A torrential downpour of rain greeted us at the start of Exeter City Futures’ Connect: Spring Sharing of Local Green Initiatives. Thank you to those who attended and made it to the venue, despite the damp conditions!
Thank you to Kaleider for the warm, friendly venue and Daily Bowl for the excellent food.
Following is a summary of what was presented, organisations mentioned and useful resources. If you don’t find what you’re looking for below, give us an email at firstname.lastname@example.org and we will assist you.
Summary of Presentations
We heard from speakers as follows:
- Andy Johnson – Hommes de Terre
- Mick Green – Cycle Whatever the Weather
- Kate Jago and Melissa Fayad – Collective Commons/Pinhoe Forum
- Cllr Duncan Wood – Exeter City Council Portfolio Holder for Climate Change
- Tracey West – The Word Forest Organisation
The presentations gave us insights into current projects and organisations, as well as tips on how to get involved or share information.
Firstly, we heard from Andy Johnson of Homme de Terre – an organic food advisor. Andy explained the economic benefits of buying local and organic, even if it’s £20 per week per household. Andy is particularly interested in why younger people and residents who environmentally aware do not buy local and organic.
Mick Green shared his initiative Cycle Whatever the Weather. He explained his personal journey to the project, his comments and observations on mannerisms of the public and gave a succinct overview of Tipping Points which is currently being examined by Exeter University. If you want to sign up to the challenge, click here: Cycle Whatever the Weather Challenge – Exeter City Futures
Kate Jago and Melissa Fayad presented their work with the Pinhoe Forum and Collective Commons which incorporates the collective saving of green spaces in Pinhoe by using systems-based thinking, as researched by Exeter Living Lab. Kate used the examples of areas of wildlife in Pinhoe which had been curated by developers as examples of the shifting baselines of what we understand as wildlife. Similarly, the use of cultural appropriation and the separateness residents feel to some of the cultural associations placed in new developments. Residents are involved in this work, and it has become apparent that policy work is incredibly important to make changes for local areas. Kate also shared an upcoming event at the Exeter Climate Hub on 22nd – 23rd April 2023 titled ‘Exeter Earth Day’.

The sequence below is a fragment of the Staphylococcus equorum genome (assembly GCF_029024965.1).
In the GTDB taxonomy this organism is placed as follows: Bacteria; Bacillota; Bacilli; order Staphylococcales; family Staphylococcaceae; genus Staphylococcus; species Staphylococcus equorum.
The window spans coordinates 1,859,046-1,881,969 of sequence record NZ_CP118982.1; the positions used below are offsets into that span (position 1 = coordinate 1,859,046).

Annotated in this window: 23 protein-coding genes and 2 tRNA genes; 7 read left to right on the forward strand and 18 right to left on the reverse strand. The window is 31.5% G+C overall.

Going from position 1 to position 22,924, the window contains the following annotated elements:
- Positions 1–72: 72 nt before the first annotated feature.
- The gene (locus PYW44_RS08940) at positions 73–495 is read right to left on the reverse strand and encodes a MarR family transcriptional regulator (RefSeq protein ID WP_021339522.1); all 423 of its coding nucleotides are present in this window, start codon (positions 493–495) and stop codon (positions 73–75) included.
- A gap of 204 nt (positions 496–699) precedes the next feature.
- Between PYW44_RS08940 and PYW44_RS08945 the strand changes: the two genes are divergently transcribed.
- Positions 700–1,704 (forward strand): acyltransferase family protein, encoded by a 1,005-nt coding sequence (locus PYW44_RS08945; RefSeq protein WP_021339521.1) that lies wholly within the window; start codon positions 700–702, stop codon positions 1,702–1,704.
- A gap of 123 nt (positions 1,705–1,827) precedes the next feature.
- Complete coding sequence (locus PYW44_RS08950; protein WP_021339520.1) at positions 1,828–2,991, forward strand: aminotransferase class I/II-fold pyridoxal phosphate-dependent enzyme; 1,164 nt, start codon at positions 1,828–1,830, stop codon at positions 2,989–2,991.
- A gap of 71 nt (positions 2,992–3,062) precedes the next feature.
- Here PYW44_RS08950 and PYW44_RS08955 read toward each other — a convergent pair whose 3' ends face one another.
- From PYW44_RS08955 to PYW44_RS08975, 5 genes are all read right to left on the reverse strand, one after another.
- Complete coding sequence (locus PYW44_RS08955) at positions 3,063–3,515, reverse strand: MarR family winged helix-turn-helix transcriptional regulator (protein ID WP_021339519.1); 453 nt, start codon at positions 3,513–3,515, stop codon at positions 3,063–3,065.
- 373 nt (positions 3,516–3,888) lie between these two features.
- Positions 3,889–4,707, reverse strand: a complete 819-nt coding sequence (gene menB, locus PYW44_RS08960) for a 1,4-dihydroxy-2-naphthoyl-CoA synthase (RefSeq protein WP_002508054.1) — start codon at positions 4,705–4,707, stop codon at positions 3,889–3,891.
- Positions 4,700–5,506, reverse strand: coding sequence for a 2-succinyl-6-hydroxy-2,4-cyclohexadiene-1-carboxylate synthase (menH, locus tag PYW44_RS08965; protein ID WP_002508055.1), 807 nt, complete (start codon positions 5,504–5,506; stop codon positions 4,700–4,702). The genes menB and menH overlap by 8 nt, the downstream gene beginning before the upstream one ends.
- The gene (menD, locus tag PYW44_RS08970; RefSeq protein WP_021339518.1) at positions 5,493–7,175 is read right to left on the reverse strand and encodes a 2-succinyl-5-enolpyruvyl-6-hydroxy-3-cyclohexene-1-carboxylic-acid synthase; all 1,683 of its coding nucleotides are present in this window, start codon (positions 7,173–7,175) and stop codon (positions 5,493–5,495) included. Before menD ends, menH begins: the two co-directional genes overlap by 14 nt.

Councillor Duncan Wood, the Portfolio Holder for Climate Change at Exeter City Council, gave an update of the council’s commitments to reduce emissions in the city. Duncan shared a video (see link below) which summarised the work on and at Exeter’s Recycling Centre and the challenges of producing, storing and distributing energy owned by the council with a limited grid. He also shared that the Council is the largest landowner in the city, so direct tree planting in Exeter can be easily done and Passivhaus retrofit for council-owned buildings and new-build projects have been a focus.
Exeter’s solar farm now powering recycling facility and electric fleet – Exeter City Council News
BBC Spotlight – Exeter’s solar farm now powering recycling facility and electric fleet – YouTube
Finally, Tracey West shared information about the Word Forest Organisation. Whilst it’s primary aim is to plant trees in Kenya, the charity has a holistic approach by supporting communities, empowering women, sharing ideas and knowledge of permaculture and to facilitate education.
It’s worth mentioning that during the evening some other organisations were brought up in discussions:
- Love Food CIC – Love Food CIC
- Earthdaypilots (thegreatimagining.org)
- Brillsville Market St Thomas | Exeter | Facebook (food market)
- Welcome to Food Exeter! – Food Exeter
- Ride On – Cycling for all (rideoncycling.org)
- Tipping Points | Our Positive Tipping Points are bringing change to the climate crisis | Tipping points | University of Exeter
- Devon Environment Foundation were also in touch to share about their work in Devon, including projects in Exeter. To see the kinds of things DEF funds you can see all their grants here, and if businesses/individuals are keen to give back to nature locally, they can learn more about that here.
Following the presentations, the provocation question ‘How can Exeter grow more green initiatives?’ was asked and the groups talked about this and fed back 3 main points from their discussions. The conversations were thoughtful, and provided useful points of connection between ideas, organisations and people. We’re grateful to those who spoke about their organisations and we hope good connections were made.
If you would like an opportunity to share your initiative at an upcoming Connect event, please check back to this page, or on Exeter City Futures’ social media for updates.